9 Memorable Quotes From Great Baseball Books

9 Memorable Quotes From Great Baseball Books

1. From The Summer Game by Roger Angell:

“Since baseball time is measured only in outs, all you have to do is succeed utterly; keep hitting, keep the rally alive, and you have defeated time. You remain forever young. Sitting in the stands, we sense this, if only dimly. The players below us—Mays, DiMaggio, Ruth, Snodgrass—swim and blur in memory, the ball floats over to Terry Turner, and the end of this game may never come.”

2. From Moneyball by Michael Lewis:

“The pleasure of rooting for Goliath is that you can expect to win. The pleasure of rooting for David is that, while you don’t know what to expect, you stand at least a chance of being inspired.”

3. From Shoeless Joe by W.P. Kinsella:

“Baseball is the most perfect of games, solid, true, pure and precious as diamonds. If only life were so simple.”

4. From Ball Four by Jim Bouton:

“He just ran into Doubleday’s First Law, which states that if you throw a fastball with insufficient speed, someone will smack it out of the park with a stick.”

5. From Summer of ’49 by David Halberstam:

“Baseball was rooted not just in the past but in the culture of the country; it was celebrated in the nation’s literature and songs. When a poor American boy dreamed of escaping his grim life, his fantasy probably involved becoming a professional baseball player. It was not so much the national sport as the binding national myth.”

6. From Wait Till Next Year by Doris Kearns Goodwin:

“Sometimes, sitting in the park with my boys, I imagine myself back at Ebbets Field, a young girl once more in the presence of my father, watching the players of my youth on the grassy fields below—Jackie Robinson, Duke Snider, Roy Campanella, Gil Hodges. There is magic in these moments, for when I open my eyes and see my sons in the place where my father once sat, I feel an invisible bond among our three generations, an anchor of loyalty and love linking my sons to the grandfather whose face they have never seen but whose person they have come to know through this most timeless of sports.”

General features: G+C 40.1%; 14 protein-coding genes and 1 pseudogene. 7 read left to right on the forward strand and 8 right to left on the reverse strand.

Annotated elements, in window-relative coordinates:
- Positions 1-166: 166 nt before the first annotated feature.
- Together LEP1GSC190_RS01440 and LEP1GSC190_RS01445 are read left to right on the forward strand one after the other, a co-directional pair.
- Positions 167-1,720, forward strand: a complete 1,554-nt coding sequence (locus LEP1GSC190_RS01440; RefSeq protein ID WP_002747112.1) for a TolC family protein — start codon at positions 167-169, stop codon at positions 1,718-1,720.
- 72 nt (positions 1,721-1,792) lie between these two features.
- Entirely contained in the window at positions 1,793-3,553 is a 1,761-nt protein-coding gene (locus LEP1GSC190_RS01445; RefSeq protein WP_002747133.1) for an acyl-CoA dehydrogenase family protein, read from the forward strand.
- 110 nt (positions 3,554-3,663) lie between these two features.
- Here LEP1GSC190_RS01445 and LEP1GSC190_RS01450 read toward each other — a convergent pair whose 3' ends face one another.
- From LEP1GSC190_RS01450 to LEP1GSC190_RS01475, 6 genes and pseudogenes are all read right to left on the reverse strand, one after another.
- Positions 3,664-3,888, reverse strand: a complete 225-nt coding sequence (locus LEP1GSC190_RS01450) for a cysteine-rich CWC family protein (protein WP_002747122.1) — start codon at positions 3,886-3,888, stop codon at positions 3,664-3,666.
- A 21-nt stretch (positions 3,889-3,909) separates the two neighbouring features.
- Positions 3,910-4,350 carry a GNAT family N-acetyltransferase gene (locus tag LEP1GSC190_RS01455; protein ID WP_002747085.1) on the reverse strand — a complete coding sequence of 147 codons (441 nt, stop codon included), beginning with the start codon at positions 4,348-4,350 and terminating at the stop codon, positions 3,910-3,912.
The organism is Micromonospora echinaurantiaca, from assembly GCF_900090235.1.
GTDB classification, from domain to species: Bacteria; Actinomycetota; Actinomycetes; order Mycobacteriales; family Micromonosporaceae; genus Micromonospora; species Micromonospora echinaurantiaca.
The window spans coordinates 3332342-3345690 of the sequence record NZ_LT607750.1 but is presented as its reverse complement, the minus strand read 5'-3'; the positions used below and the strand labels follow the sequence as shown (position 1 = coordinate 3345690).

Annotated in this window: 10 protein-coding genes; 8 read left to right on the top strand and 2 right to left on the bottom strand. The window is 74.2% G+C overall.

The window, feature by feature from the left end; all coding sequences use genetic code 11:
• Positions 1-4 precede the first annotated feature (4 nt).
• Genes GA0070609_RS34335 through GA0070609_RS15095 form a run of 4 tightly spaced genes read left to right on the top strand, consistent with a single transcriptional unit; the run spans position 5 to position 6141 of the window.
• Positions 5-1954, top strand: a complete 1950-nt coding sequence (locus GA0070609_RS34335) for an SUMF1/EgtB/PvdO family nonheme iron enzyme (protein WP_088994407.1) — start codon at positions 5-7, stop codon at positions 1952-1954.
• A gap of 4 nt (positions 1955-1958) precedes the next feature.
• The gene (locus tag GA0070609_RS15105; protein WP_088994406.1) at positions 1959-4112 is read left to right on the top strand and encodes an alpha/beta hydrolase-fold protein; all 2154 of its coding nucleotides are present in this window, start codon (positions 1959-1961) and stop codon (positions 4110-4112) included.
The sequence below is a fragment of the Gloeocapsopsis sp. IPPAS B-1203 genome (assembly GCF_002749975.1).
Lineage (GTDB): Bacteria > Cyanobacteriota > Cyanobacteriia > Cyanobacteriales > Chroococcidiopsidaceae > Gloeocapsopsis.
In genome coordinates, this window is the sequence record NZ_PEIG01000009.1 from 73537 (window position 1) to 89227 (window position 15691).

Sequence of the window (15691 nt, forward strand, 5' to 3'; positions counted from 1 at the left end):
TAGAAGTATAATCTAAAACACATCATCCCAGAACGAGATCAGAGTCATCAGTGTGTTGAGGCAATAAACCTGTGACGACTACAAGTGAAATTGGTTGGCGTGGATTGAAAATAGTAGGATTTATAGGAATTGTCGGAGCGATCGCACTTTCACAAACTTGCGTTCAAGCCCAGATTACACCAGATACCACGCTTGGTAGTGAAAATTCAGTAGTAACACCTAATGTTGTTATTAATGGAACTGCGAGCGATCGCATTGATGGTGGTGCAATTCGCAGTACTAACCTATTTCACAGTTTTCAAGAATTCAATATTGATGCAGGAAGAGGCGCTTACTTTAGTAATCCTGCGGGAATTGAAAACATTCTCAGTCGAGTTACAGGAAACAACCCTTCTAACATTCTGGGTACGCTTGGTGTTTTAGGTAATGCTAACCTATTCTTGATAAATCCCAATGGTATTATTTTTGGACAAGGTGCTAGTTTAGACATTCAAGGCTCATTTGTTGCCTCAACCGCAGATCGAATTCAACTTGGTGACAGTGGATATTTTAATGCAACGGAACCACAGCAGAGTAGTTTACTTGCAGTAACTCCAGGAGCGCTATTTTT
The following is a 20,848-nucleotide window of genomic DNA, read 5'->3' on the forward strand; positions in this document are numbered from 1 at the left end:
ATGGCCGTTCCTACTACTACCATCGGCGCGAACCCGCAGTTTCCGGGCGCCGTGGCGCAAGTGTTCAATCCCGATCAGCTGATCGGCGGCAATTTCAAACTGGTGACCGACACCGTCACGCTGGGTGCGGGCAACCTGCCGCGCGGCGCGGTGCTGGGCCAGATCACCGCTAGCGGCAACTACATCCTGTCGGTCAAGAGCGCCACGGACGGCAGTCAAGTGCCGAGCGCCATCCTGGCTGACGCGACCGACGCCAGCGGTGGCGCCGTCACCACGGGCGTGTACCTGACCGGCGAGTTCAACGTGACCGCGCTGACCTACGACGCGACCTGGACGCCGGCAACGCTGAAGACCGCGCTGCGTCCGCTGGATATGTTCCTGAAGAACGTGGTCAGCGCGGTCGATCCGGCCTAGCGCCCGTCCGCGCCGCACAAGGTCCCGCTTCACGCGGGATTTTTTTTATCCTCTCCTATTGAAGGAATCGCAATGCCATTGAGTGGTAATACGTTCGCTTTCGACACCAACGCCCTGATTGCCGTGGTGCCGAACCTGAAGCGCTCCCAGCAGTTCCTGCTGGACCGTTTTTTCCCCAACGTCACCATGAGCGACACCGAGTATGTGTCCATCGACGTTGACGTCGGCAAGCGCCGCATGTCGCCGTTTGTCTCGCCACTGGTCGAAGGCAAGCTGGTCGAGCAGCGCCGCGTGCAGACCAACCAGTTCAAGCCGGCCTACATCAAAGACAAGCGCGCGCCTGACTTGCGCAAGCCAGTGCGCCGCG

7. From Summerland by Michael Chabon:

“The fundamental truth: a baseball game is nothing but a great slow contraption for getting you to pay attention to the cadence of a summer day.”

 8. From Made To Break Your Heart by Richard Fellinger:

“I knew hard times lay ahead, but after a while, as I broke a slight sweat in the afternoon sun while enjoying the sound of a ball smacking leather, things seemed just a little better, if only for those few moments.”

9. From A Great and Glorious Game by A. Bartlett Giamatti:

“It breaks your heart. It is designed to break your heart. The game begins in the spring, when everything else begins again, and it blossoms in the summer, filling the afternoons and evenings, and then as soon as the chill rains come, it stops and leaves you to face the fall alone. You count on it, rely on it to buffer the passage of time, to keep the memory of sunshine and high skies alive, and then just when the days are all twilight, when you need it most, it stops.”

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MADE TO BREAK YOUR HEART by Richard Fellinger